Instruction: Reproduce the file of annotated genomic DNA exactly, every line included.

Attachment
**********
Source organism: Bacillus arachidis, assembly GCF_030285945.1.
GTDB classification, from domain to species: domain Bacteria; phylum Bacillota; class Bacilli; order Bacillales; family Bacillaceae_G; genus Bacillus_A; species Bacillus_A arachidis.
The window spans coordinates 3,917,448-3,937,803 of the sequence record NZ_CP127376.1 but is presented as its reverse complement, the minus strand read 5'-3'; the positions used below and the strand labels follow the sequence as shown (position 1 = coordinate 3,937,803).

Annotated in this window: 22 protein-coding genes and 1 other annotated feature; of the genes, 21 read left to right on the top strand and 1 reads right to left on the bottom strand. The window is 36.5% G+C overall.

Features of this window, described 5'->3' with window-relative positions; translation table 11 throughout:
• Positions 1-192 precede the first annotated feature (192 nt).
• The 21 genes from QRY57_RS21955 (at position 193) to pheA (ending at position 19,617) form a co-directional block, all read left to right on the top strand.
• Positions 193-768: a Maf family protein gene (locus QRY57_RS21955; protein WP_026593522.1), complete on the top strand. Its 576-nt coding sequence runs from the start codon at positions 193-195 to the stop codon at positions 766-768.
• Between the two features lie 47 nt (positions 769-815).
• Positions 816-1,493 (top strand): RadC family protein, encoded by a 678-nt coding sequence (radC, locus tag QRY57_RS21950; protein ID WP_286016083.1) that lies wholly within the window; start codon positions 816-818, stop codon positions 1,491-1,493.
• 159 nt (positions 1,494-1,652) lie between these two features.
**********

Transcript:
Source organism: Bacillus arachidis, assembly GCF_030285945.1.
GTDB classification, from domain to species: domain Bacteria; phylum Bacillota; class Bacilli; order Bacillales; family Bacillaceae_G; genus Bacillus_A; species Bacillus_A arachidis.
The window spans coordinates 3,917,448-3,937,803 of the sequence record NZ_CP127376.1 but is presented as its reverse complement, the minus strand read 5'-3'; the positions used below and the strand labels follow the sequence as shown (position 1 = coordinate 3,937,803).

Annotated in this window: 22 protein-coding genes and 1 other annotated feature; of the genes, 21 read left to right on the top strand and 1 reads right to left on the bottom strand. The window is 36.5% G+C overall.

Features of this window, described 5'->3' with window-relative positions; translation table 11 throughout:
• Positions 1-192 precede the first annotated feature (192 nt).
• The 21 genes from QRY57_RS21955 (at position 193) to pheA (ending at position 19,617) form a co-directional block, all read left to right on the top strand.
• Positions 193-768: a Maf family protein gene (locus QRY57_RS21955; protein WP_026593522.1), complete on the top strand. Its 576-nt coding sequence runs from the start codon at positions 193-195 to the stop codon at positions 766-768.
• Between the two features lie 47 nt (positions 769-815).
• Positions 816-1,493 (top strand): RadC family protein, encoded by a 678-nt coding sequence (radC, locus tag QRY57_RS21950; protein ID WP_286016083.1) that lies wholly within the window; start codon positions 816-818, stop codon positions 1,491-1,493.
• 159 nt (positions 1,494-1,652) lie between these two features.